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The Hype Around National Records in Freediving

Posted by Dean Chaouche on

As competitive freedivers, we’ve all been there, obsessing over a number that we’re trying to reach, and none more appealing than a national record. I mean, the pinnacle of any sport is being able to say that you’re the best in your country, isn’t it? Need we go any further as as to why it’s so appealing?



Well let me just back up for a second, and bring you up to speed on the sport of freediving, and why National Records aren’t always necessarily as deserving of the attention and glory they receive. You see, in this sport, there are eight disciplines in which a diver can compete in, three that are known as the “depth disciplines”. These  are the most highly contested and recognized. Depth freediving, in the simplest terms possible, is diving as deep as you can while following a line on the descent, retrieving a tag at the bottom of the line, and making the ascent back to the surface. The three depth disciplines are as follows:

Constant Weight (CWT)

The diver descends and ascends with the use of fins and/or with the use of their arms. Divers are only allowed to use the rope to stop their descent, turn around, and begin their ascent to the surface. CWT is the most widely practiced and known discipline.

Constant Weight Without Fins (CNF)
The diver descends and ascends using only their own muscle strength, without the use of propulsion equipment and without pulling on the rope. CNF is the most difficult discipline, because the diver is unaided, thus requiring the most strength.

Free Immersion (FIM)
In this discipline, the diver uses the rope to pull themselves to the desired depth, as well as using it for the return trip to the surface. William Trubridge recently broke the World Record in this discipline twice at the Vertical Blue Competition.

Being that the sport of freediving isn’t as well established or practiced as other mainstream sports, there are occasions where national records are a lot easier to come by. In fact there are quite a few countries that have at least one or two “low lying” fruits to pick from, especially in countries where freediving is relatively new and maybe not all disciplines are hotly contested. So this begs the question; is it better to break a relatively easier national record in one discipline, or make an even better dive in a more contested and difficult discipline, but come up short on setting a new record? Let me provide a personal account of my own experiences.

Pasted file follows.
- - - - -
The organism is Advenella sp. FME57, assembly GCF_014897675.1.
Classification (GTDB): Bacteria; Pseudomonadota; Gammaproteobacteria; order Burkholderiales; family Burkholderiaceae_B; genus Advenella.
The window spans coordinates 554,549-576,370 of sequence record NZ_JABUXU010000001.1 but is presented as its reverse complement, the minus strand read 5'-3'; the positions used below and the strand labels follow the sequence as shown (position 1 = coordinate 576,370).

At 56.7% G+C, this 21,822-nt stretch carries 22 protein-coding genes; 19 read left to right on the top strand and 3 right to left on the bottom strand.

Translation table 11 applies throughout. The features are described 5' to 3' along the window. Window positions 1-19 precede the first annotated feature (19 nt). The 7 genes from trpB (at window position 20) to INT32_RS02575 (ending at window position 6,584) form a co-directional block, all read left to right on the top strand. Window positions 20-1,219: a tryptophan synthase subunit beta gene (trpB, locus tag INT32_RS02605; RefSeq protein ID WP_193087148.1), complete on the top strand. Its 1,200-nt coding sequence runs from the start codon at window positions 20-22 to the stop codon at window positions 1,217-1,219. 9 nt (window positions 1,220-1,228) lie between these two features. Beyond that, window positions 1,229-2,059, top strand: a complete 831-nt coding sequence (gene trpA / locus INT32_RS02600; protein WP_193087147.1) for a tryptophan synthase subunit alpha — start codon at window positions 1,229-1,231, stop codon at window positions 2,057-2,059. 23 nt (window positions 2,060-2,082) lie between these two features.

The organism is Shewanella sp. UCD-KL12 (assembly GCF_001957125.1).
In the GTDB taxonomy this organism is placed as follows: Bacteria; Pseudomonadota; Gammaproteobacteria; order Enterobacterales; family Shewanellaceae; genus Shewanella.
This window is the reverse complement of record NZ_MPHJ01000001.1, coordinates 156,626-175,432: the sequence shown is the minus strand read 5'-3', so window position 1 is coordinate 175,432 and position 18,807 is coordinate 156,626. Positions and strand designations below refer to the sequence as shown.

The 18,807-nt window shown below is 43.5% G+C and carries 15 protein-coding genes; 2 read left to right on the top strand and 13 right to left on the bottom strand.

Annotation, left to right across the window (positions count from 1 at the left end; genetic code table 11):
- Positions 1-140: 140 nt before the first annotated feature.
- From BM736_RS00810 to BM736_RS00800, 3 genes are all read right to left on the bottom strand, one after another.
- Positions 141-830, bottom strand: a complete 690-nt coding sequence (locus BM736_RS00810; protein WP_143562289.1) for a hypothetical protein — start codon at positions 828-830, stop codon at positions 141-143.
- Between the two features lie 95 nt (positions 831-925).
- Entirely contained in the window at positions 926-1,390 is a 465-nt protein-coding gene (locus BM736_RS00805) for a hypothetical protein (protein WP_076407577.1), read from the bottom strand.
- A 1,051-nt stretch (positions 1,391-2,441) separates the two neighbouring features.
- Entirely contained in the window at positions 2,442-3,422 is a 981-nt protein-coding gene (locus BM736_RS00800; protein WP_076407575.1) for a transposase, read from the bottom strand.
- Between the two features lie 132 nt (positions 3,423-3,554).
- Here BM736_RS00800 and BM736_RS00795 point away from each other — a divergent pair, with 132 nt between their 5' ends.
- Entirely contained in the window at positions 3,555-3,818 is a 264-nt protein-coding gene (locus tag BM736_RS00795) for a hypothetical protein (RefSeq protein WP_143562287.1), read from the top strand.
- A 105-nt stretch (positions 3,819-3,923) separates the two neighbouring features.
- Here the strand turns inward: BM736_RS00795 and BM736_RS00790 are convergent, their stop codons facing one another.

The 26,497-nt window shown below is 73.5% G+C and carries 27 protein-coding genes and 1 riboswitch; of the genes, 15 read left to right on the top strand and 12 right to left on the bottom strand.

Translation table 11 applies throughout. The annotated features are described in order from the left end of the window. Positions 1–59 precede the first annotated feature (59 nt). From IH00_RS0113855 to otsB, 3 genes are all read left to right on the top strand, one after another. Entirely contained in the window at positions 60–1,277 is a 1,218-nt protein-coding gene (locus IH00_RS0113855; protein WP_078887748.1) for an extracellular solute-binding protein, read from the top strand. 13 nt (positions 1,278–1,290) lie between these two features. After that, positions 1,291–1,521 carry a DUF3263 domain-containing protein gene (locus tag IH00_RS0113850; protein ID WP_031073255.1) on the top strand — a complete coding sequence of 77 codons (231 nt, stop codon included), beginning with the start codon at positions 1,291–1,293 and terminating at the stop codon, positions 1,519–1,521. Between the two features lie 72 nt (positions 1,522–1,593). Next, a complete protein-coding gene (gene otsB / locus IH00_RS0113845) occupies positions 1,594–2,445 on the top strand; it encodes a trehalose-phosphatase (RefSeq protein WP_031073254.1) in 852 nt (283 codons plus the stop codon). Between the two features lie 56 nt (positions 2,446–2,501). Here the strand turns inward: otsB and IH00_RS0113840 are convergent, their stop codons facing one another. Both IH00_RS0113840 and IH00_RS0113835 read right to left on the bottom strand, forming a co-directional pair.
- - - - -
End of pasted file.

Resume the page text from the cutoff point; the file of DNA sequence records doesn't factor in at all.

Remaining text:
I currently compete in only the depth disciplines for the United Kingdom. So for me, none of the records in these disciplines were easy to break. In fact, if I wanted a chance to break any record, I had to work extremely hard in all areas, and rightfully so. I only recently broke my first record, which was in the CNF category, diving to a depth of 74m. Even though I came close to records in the other categories, to the outside world, unless I actually break them it seems like they’re inconsequential, a failure of sorts. This is also apparent for other divers like my good friend Adam Stern of Australia. In the most recent Vertical Blue competition in the Bahamas, he went on to become only the second diver from Australia to break 100m in CWT, but it seems his 88m FIM “National Record” garners more attention, for obvious reasons. But I could make the argument, that his 100+ meter diver in CWT was more impressive.

There are many other examples of great dives being made in competition, but they are often overshadowed by shallower National Records made in other disciplines during the same competition. And not to take anything away from these records, but this happens far too often and I think it’s about time the freediving community moved on from celebrating National Records to the extent they do and focus more on celebrating better quality dives.

As the sport progresses, National Records will be made less frequently with the eventuality that the best dives will come to be recognized and celebrated. Likewise, there was a time when world records were broken every year. However, this is not the case anymore as WR's have naturally become harder to break and occur way less frequently. But this also brings about another important question: if a diver is not continuously breaking records, is he or she still a good diver? In my opinion, this mentality has encouraged athletes to hold back on their performances, so that they can continue to break records on a fairly regular basis, focusing more on making headlines rather than becoming the best they can be like a true athlete should. In that same breath, this singular focus on breaking records has discouraged other freedivers from competing, and encouraged current freedivers to seek breaking the records with the least resistance.

No one questions Usain Bolt just because he’s not breaking the world record every year, or Michael Phelps for the same reason. But these athletes continuously perform at an extremely high level, winning medals in the process and producing great results. If we are to continue to grow our sport, then it'd be wise to shift our attention slightly and have a more realistic attitude towards freediving performances.

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Dean Chaouche is a British competitive freediver and instructor.  He currently lives and trains in the Bahamas, and has become one of the sports rising stars. Keep up with Dean by following him on Instagram @deanfreediver 

Photography by Daan Verhoeven

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